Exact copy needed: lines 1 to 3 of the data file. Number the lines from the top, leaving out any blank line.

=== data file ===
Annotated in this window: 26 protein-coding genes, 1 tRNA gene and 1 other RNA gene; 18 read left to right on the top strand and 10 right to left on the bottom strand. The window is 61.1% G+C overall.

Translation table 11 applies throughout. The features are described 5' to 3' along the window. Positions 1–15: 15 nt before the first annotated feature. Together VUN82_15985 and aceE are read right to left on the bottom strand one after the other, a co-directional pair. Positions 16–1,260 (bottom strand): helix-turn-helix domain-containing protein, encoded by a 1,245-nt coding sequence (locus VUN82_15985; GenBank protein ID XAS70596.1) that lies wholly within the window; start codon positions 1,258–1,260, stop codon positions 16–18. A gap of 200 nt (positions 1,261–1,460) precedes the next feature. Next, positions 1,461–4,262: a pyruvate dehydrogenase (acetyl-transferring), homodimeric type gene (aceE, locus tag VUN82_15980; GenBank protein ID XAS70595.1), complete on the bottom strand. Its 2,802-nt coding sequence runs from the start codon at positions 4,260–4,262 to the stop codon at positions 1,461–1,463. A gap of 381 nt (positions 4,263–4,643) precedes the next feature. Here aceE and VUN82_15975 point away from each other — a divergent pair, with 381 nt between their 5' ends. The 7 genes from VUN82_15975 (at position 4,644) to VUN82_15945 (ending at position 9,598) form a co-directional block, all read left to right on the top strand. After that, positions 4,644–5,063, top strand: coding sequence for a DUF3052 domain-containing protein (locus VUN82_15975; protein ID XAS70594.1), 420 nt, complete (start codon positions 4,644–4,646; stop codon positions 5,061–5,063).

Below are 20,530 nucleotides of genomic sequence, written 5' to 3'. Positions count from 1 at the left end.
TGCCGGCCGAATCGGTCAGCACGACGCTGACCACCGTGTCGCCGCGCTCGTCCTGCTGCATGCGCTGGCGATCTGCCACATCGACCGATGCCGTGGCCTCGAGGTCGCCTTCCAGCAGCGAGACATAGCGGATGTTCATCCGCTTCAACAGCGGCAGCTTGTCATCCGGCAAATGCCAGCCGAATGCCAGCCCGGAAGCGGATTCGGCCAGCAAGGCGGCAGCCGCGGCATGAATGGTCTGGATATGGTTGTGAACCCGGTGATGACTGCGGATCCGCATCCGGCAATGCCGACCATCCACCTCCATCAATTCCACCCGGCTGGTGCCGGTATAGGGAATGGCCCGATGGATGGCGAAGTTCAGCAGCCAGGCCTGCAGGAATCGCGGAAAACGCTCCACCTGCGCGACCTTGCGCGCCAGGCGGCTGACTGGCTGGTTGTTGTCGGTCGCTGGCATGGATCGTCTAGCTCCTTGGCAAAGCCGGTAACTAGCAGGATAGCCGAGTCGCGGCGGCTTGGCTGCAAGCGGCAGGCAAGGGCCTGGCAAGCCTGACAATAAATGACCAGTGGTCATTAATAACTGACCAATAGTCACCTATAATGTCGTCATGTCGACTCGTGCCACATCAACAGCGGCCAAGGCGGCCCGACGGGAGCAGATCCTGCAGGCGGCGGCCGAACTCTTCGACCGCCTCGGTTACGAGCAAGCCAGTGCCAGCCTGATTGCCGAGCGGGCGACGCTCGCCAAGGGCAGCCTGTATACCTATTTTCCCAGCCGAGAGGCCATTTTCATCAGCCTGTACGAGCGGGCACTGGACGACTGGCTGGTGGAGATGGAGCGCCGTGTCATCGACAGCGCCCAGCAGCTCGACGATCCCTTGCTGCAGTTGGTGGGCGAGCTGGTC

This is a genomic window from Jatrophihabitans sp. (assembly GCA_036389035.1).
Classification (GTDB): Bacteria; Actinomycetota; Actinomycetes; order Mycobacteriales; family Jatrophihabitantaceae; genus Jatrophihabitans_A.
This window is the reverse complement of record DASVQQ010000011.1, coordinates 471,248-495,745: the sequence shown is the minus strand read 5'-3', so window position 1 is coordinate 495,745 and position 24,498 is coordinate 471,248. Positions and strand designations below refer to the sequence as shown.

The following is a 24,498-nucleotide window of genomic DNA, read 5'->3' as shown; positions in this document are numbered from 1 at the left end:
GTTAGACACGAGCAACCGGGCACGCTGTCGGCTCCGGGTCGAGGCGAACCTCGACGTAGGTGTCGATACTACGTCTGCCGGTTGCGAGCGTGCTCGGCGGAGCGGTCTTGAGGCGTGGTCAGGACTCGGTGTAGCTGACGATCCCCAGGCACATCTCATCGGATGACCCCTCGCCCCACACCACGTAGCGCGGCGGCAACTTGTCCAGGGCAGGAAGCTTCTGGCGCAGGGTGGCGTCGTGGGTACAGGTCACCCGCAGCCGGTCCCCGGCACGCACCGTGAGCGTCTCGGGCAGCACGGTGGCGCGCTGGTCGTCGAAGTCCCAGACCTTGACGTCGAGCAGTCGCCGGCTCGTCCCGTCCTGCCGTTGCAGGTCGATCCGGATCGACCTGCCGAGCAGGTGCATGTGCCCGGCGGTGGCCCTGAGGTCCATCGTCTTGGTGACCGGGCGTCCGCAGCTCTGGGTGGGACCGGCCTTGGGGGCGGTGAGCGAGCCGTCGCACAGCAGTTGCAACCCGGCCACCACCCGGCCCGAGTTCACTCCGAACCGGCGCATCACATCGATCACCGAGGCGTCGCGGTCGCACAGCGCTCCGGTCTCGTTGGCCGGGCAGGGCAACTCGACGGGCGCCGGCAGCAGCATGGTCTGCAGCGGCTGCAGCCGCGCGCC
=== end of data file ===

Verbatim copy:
Annotated in this window: 26 protein-coding genes, 1 tRNA gene and 1 other RNA gene; 18 read left to right on the top strand and 10 right to left on the bottom strand. The window is 61.1% G+C overall.

Translation table 11 applies throughout. The features are described 5' to 3' along the window. Positions 1–15: 15 nt before the first annotated feature. Together VUN82_15985 and aceE are read right to left on the bottom strand one after the other, a co-directional pair. Positions 16–1,260 (bottom strand): helix-turn-helix domain-containing protein, encoded by a 1,245-nt coding sequence (locus VUN82_15985; GenBank protein ID XAS70596.1) that lies wholly within the window; start codon positions 1,258–1,260, stop codon positions 16–18. A gap of 200 nt (positions 1,261–1,460) precedes the next feature. Next, positions 1,461–4,262: a pyruvate dehydrogenase (acetyl-transferring), homodimeric type gene (aceE, locus tag VUN82_15980; GenBank protein ID XAS70595.1), complete on the bottom strand. Its 2,802-nt coding sequence runs from the start codon at positions 4,260–4,262 to the stop codon at positions 1,461–1,463. A gap of 381 nt (positions 4,263–4,643) precedes the next feature. Here aceE and VUN82_15975 point away from each other — a divergent pair, with 381 nt between their 5' ends. The 7 genes from VUN82_15975 (at position 4,644) to VUN82_15945 (ending at position 9,598) form a co-directional block, all read left to right on the top strand. After that, positions 4,644–5,063, top strand: coding sequence for a DUF3052 domain-containing protein (locus VUN82_15975; protein ID XAS70594.1), 420 nt, complete (start codon positions 4,644–4,646; stop codon positions 5,061–5,063).

Below are 20,530 nucleotides of genomic sequence, written 5' to 3'. Positions count from 1 at the left end.